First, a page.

Greengirls Helen Yarmoska, Nicole Hvidsten, Martha Buns, Connie Nelson, Kim Palmer and Mary Jane Smetanka are dishin' the dirt from the back-yard garden and beyond. Whether you're a greenthumb or greenhorn, they're eager to learn from your mishaps, mistakes - and most importantly, your sweet successes - all growing season long.
Wouldn't it be great to know when to schedule your garden party for peak bloom time? And to remember come spring which variety of perennial you planted where last year? Or what variety of seeds you sowed last year that yielded such great vegetables? If only there was one spot you could turn to for all that information.
There is, of course, if you're among those people who faithfully chronicle their yearly garden progress in a journal. Journals are a great way to chart successes to repeat and failures to avoid repeating,and to note bloom times, harvest schedules and which tomatoes were the most prolific or tasty. Also nice to have in a journal: a plastic sleeve to hold plant tags and empty seed packets, a calendar of what to do when, and a graph of your garden to help you plan.
Yep, that would be great. But I haven't done it, even though I kick myself every spring when I can't remember which clematis grows on old growth and which kind I should cut back, and the tags have long since vanished. Or which variety of nearly black heirloom tomato it was that I tried last year that was so tasty.
I've got no excuse but time and inertia. I even have a ready-made garden journal that someone gave me, complete with pretty pictures, helpful pocket folders and graph pages, all of which seem too immaculate to house my usual scribbled, dirt-smudged drawings of which tomato seedling went where. I find the pristine pages daunting, as if such an elegant volume requires notes more thoughtful than mundane. And every time I'm in note-taking mode, I've got dirty hands or gloves, so I just jot things down on whatever scrap of paper happens to be at hand and throw it into a folder, if I'm lucky.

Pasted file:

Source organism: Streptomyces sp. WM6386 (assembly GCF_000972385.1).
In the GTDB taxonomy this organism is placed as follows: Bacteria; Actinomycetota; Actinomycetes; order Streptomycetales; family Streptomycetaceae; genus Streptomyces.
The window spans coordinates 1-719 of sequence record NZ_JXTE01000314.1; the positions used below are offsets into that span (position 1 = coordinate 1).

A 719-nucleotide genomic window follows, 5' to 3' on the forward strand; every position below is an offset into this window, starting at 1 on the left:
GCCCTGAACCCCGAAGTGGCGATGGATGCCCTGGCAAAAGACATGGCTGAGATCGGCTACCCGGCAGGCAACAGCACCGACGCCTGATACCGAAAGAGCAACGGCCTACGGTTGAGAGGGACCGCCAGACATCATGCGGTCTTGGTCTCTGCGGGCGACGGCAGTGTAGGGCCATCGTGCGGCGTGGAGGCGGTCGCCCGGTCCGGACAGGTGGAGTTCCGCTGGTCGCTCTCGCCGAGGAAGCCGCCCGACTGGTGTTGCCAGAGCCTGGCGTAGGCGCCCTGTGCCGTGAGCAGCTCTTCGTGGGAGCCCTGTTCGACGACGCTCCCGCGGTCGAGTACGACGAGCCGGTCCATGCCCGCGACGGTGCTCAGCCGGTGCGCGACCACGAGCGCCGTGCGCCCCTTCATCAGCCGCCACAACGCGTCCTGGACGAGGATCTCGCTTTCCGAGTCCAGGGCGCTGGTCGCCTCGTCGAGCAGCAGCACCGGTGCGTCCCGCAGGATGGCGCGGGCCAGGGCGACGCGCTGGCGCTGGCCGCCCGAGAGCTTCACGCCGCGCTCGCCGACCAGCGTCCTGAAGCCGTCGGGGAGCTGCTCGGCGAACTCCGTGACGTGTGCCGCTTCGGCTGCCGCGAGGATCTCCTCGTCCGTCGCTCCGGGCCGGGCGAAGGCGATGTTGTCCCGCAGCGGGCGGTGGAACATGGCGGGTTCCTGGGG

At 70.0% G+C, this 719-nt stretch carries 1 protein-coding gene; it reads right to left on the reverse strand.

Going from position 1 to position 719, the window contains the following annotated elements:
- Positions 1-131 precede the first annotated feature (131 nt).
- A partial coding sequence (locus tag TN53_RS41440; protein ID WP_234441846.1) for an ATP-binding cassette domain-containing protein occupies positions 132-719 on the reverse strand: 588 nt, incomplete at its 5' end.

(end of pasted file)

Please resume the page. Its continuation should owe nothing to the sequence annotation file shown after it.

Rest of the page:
Yes, I should just get over it, and break in the journal. Or else develop a weekly ritual of grabbing a notebook, sitting on the porch with a glass of lemonade and recording garden progress of note. (Doesn't that sound delightful? Too bad I'd need to fix the porch first.) Alternatively, there are any number of computer-based options for journaling, although you still need clean hands.
At any rate, this year I'm determined to at least make a start at a journal, and to help me I've turned to my camera. With a time-date stamp option, I can tell when I took what. So now I know when the peonies were in bloom (this year), which clematis is on which trellis and when it bloomed, when the pea seedlings set blooms, and where I planted new perennials. My pictures might not be quite as pretty as those in the untouched journal, but they're far more useful.
Do you keep a garden journal? What tips can you share for those of us who really, really plan to start one? (Other than pick up the pen....) This site offered great suggestions and templates for those inspired: www.hmk.on.ca/journal.html
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